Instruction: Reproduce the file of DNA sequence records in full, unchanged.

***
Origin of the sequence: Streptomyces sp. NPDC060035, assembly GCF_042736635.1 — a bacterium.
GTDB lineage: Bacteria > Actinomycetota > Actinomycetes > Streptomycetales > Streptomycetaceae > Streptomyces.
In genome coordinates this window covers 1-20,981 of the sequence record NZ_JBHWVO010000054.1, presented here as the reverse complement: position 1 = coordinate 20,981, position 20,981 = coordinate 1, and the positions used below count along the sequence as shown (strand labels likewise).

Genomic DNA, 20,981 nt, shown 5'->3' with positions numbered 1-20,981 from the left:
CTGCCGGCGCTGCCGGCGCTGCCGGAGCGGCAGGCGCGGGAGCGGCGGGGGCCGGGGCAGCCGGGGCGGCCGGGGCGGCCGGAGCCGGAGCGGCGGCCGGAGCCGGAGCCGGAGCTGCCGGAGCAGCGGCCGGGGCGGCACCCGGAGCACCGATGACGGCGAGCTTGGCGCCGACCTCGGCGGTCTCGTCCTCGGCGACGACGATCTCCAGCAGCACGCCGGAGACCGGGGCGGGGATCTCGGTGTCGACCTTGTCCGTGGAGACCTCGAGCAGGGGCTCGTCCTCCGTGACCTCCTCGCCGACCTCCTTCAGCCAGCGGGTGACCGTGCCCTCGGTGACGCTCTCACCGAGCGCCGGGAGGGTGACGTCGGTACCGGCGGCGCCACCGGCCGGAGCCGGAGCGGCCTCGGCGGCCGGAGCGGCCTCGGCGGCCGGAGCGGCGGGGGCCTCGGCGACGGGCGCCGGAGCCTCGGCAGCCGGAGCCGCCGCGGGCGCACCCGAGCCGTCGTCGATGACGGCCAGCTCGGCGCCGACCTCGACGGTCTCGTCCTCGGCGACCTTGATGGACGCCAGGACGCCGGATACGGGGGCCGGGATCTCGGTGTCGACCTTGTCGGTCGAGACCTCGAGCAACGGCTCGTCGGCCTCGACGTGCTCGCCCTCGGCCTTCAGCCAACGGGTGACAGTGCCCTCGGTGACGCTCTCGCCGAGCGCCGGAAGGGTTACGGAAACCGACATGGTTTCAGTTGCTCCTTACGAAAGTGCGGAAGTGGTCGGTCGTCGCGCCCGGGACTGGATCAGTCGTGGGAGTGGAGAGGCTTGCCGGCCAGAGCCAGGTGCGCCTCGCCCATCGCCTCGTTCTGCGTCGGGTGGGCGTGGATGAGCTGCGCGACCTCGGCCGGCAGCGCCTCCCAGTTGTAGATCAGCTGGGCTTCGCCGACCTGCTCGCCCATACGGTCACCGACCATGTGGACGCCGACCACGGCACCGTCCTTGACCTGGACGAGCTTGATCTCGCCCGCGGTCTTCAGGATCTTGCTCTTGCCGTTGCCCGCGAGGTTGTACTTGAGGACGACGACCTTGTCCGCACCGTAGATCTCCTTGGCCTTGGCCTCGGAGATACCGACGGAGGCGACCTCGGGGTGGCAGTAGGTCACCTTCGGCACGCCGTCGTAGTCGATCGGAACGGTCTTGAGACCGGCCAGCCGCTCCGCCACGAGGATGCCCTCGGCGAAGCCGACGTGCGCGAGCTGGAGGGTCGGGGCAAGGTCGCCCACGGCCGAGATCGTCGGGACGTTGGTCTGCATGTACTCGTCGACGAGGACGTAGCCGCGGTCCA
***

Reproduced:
Origin of the sequence: Streptomyces sp. NPDC060035, assembly GCF_042736635.1 — a bacterium.
GTDB lineage: Bacteria > Actinomycetota > Actinomycetes > Streptomycetales > Streptomycetaceae > Streptomyces.
In genome coordinates this window covers 1-20,981 of the sequence record NZ_JBHWVO010000054.1, presented here as the reverse complement: position 1 = coordinate 20,981, position 20,981 = coordinate 1, and the positions used below count along the sequence as shown (strand labels likewise).

Genomic DNA, 20,981 nt, shown 5'->3' with positions numbered 1-20,981 from the left:
CTGCCGGCGCTGCCGGCGCTGCCGGAGCGGCAGGCGCGGGAGCGGCGGGGGCCGGGGCAGCCGGGGCGGCCGGGGCGGCCGGAGCCGGAGCGGCGGCCGGAGCCGGAGCCGGAGCTGCCGGAGCAGCGGCCGGGGCGGCACCCGGAGCACCGATGACGGCGAGCTTGGCGCCGACCTCGGCGGTCTCGTCCTCGGCGACGACGATCTCCAGCAGCACGCCGGAGACCGGGGCGGGGATCTCGGTGTCGACCTTGTCCGTGGAGACCTCGAGCAGGGGCTCGTCCTCCGTGACCTCCTCGCCGACCTCCTTCAGCCAGCGGGTGACCGTGCCCTCGGTGACGCTCTCACCGAGCGCCGGGAGGGTGACGTCGGTACCGGCGGCGCCACCGGCCGGAGCCGGAGCGGCCTCGGCGGCCGGAGCGGCCTCGGCGGCCGGAGCGGCGGGGGCCTCGGCGACGGGCGCCGGAGCCTCGGCAGCCGGAGCCGCCGCGGGCGCACCCGAGCCGTCGTCGATGACGGCCAGCTCGGCGCCGACCTCGACGGTCTCGTCCTCGGCGACCTTGATGGACGCCAGGACGCCGGATACGGGGGCCGGGATCTCGGTGTCGACCTTGTCGGTCGAGACCTCGAGCAACGGCTCGTCGGCCTCGACGTGCTCGCCCTCGGCCTTCAGCCAACGGGTGACAGTGCCCTCGGTGACGCTCTCGCCGAGCGCCGGAAGGGTTACGGAAACCGACATGGTTTCAGTTGCTCCTTACGAAAGTGCGGAAGTGGTCGGTCGTCGCGCCCGGGACTGGATCAGTCGTGGGAGTGGAGAGGCTTGCCGGCCAGAGCCAGGTGCGCCTCGCCCATCGCCTCGTTCTGCGTCGGGTGGGCGTGGATGAGCTGCGCGACCTCGGCCGGCAGCGCCTCCCAGTTGTAGATCAGCTGGGCTTCGCCGACCTGCTCGCCCATACGGTCACCGACCATGTGGACGCCGACCACGGCACCGTCCTTGACCTGGACGAGCTTGATCTCGCCCGCGGTCTTCAGGATCTTGCTCTTGCCGTTGCCCGCGAGGTTGTACTTGAGGACGACGACCTTGTCCGCACCGTAGATCTCCTTGGCCTTGGCCTCGGAGATACCGACGGAGGCGACCTCGGGGTGGCAGTAGGTCACCTTCGGCACGCCGTCGTAGTCGATCGGAACGGTCTTGAGACCGGCCAGCCGCTCCGCCACGAGGATGCCCTCGGCGAAGCCGACGTGCGCGAGCTGGAGGGTCGGGGCAAGGTCGCCCACGGCCGAGATCGTCGGGACGTTGGTCTGCATGTACTCGTCGACGAGGACGTAGCCGCGGTCCA